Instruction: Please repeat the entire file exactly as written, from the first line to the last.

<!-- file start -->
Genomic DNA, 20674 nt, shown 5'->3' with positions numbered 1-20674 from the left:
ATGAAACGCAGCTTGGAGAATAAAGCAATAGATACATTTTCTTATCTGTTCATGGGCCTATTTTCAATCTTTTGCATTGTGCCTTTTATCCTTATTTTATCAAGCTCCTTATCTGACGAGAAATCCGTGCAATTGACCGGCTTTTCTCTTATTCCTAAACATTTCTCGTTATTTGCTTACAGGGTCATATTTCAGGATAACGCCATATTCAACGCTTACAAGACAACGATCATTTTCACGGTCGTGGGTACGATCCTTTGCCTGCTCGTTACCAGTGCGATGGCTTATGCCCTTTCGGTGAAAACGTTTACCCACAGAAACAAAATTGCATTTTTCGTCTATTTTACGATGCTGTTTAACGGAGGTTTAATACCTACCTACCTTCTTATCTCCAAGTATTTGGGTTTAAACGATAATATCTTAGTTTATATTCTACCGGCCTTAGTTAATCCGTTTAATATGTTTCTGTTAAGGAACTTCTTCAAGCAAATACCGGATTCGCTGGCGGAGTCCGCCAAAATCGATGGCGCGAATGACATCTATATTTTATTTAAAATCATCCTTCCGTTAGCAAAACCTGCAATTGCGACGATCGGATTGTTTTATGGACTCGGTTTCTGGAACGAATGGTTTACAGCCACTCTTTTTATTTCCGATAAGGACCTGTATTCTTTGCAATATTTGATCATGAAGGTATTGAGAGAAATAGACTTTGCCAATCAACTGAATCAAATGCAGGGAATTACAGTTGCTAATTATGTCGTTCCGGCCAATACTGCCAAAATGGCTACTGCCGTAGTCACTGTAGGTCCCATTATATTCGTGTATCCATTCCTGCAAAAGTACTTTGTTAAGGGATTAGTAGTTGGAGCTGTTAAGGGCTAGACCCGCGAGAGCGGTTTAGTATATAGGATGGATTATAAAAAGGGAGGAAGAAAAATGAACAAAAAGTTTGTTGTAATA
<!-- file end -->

Genomic DNA, 20674 nt, shown 5'->3' with positions numbered 1-20674 from the left:
ATGAAACGCAGCTTGGAGAATAAAGCAATAGATACATTTTCTTATCTGTTCATGGGCCTATTTTCAATCTTTTGCATTGTGCCTTTTATCCTTATTTTATCAAGCTCCTTATCTGACGAGAAATCCGTGCAATTGACCGGCTTTTCTCTTATTCCTAAACATTTCTCGTTATTTGCTTACAGGGTCATATTTCAGGATAACGCCATATTCAACGCTTACAAGACAACGATCATTTTCACGGTCGTGGGTACGATCCTTTGCCTGCTCGTTACCAGTGCGATGGCTTATGCCCTTTCGGTGAAAACGTTTACCCACAGAAACAAAATTGCATTTTTCGTCTATTTTACGATGCTGTTTAACGGAGGTTTAATACCTACCTACCTTCTTATCTCCAAGTATTTGGGTTTAAACGATAATATCTTAGTTTATATTCTACCGGCCTTAGTTAATCCGTTTAATATGTTTCTGTTAAGGAACTTCTTCAAGCAAATACCGGATTCGCTGGCGGAGTCCGCCAAAATCGATGGCGCGAATGACATCTATATTTTATTTAAAATCATCCTTCCGTTAGCAAAACCTGCAATTGCGACGATCGGATTGTTTTATGGACTCGGTTTCTGGAACGAATGGTTTACAGCCACTCTTTTTATTTCCGATAAGGACCTGTATTCTTTGCAATATTTGATCATGAAGGTATTGAGAGAAATAGACTTTGCCAATCAACTGAATCAAATGCAGGGAATTACAGTTGCTAATTATGTCGTTCCGGCCAATACTGCCAAAATGGCTACTGCCGTAGTCACTGTAGGTCCCATTATATTCGTGTATCCATTCCTGCAAAAGTACTTTGTTAAGGGATTAGTAGTTGGAGCTGTTAAGGGCTAGACCCGCGAGAGCGGTTTAGTATATAGGATGGATTATAAAAAGGGAGGAAGAAAAATGAACAAAAAGTTTGTTGTAATA